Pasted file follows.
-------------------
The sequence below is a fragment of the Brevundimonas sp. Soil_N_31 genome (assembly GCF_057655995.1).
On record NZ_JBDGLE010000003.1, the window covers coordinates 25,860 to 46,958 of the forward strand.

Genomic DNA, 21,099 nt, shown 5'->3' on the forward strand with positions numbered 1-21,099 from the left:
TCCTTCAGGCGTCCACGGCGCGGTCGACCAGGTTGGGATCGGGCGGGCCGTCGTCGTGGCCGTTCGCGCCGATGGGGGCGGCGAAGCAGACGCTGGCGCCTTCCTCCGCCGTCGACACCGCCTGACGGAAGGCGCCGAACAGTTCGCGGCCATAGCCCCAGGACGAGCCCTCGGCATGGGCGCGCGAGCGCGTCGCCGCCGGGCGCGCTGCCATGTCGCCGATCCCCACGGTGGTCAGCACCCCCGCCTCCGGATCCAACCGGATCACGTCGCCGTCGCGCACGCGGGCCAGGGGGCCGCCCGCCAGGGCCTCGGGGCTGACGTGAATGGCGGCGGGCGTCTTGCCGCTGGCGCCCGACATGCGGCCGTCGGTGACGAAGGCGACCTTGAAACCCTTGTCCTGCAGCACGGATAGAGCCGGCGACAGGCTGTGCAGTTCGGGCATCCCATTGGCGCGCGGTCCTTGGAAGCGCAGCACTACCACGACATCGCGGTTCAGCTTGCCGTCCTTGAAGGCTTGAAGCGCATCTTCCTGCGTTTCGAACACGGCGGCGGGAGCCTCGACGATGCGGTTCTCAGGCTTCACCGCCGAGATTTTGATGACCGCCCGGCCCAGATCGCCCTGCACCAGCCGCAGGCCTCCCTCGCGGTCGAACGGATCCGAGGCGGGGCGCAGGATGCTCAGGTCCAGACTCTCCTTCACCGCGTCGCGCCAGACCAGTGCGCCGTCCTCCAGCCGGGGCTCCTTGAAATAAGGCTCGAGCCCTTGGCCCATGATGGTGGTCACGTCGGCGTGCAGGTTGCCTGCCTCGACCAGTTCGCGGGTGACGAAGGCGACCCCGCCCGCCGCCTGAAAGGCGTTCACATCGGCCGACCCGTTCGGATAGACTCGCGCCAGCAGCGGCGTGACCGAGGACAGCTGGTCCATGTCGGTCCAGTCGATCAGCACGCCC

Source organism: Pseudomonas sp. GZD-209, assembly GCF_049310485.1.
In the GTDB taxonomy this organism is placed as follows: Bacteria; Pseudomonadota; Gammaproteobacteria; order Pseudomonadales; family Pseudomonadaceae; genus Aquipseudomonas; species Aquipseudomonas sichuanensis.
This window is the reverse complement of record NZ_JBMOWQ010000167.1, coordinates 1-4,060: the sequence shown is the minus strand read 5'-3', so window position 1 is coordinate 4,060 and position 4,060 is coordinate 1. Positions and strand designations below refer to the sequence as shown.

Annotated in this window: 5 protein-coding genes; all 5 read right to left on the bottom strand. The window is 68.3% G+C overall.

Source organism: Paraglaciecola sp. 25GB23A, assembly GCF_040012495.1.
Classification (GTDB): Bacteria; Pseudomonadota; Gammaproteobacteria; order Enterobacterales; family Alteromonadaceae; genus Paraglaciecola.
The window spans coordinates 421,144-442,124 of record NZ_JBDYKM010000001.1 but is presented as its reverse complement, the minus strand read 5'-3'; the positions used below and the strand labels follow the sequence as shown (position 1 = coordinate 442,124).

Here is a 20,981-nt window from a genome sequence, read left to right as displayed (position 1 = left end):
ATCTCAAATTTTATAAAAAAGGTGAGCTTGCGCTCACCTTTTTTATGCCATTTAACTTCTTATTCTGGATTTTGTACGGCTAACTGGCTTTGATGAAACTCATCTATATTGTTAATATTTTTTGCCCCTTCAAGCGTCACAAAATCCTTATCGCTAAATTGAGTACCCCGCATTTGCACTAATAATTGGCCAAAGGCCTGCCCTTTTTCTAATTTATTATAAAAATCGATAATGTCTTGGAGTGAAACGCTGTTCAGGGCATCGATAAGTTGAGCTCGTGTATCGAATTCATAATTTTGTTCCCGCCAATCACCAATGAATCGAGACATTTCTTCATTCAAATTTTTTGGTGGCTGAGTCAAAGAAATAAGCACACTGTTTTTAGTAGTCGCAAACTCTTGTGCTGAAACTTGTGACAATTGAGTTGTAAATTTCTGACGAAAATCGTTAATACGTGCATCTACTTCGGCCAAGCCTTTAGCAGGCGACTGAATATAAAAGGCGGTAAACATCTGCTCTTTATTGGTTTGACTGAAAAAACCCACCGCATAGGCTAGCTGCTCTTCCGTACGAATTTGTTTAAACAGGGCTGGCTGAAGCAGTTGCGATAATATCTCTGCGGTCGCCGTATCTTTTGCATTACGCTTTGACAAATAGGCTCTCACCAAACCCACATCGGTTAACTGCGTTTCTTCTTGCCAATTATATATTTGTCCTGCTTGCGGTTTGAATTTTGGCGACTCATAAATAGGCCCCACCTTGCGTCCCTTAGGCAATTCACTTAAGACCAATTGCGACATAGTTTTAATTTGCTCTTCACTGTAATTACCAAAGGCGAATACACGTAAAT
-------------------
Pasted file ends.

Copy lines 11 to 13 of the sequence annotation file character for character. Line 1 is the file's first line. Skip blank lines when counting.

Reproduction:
The window spans coordinates 421,144-442,124 of record NZ_JBDYKM010000001.1 but is presented as its reverse complement, the minus strand read 5'-3'; the positions used below and the strand labels follow the sequence as shown (position 1 = coordinate 442,124).

Here is a 20,981-nt window from a genome sequence, read left to right as displayed (position 1 = left end):
ATCTCAAATTTTATAAAAAAGGTGAGCTTGCGCTCACCTTTTTTATGCCATTTAACTTCTTATTCTGGATTTTGTACGGCTAACTGGCTTTGATGAAACTCATCTATATTGTTAATATTTTTTGCCCCTTCAAGCGTCACAAAATCCTTATCGCTAAATTGAGTACCCCGCATTTGCACTAATAATTGGCCAAAGGCCTGCCCTTTTTCTAATTTATTATAAAAATCGATAATGTCTTGGAGTGAAACGCTGTTCAGGGCATCGATAAGTTGAGCTCGTGTATCGAATTCATAATTTTGTTCCCGCCAATCACCAATGAATCGAGACATTTCTTCATTCAAATTTTTTGGTGGCTGAGTCAAAGAAATAAGCACACTGTTTTTAGTAGTCGCAAACTCTTGTGCTGAAACTTGTGACAATTGAGTTGTAAATTTCTGACGAAAATCGTTAATACGTGCATCTACTTCGGCCAAGCCTTTAGCAGGCGACTGAATATAAAAGGCGGTAAACATCTGCTCTTTATTGGTTTGACTGAAAAAACCCACCGCATAGGCTAGCTGCTCTTCCGTACGAATTTGTTTAAACAGGGCTGGCTGAAGCAGTTGCGATAATATCTCTGCGGTCGCCGTATCTTTTGCATTACGCTTTGACAAATAGGCTCTCACCAAACCCACATCGGTTAACTGCGTTTCTTCTTGCCAATTATATATTTGTCCTGCTTGCGGTTTGAATTTTGGCGACTCATAAATAGGCCCCACCTTGCGTCCCTTAGGCAATTCACTTAAGACCAATTGCGACATAGTTTTAATTTGCTCTTCACTGTAATTACCAAAGGCGAATACACGTAAAT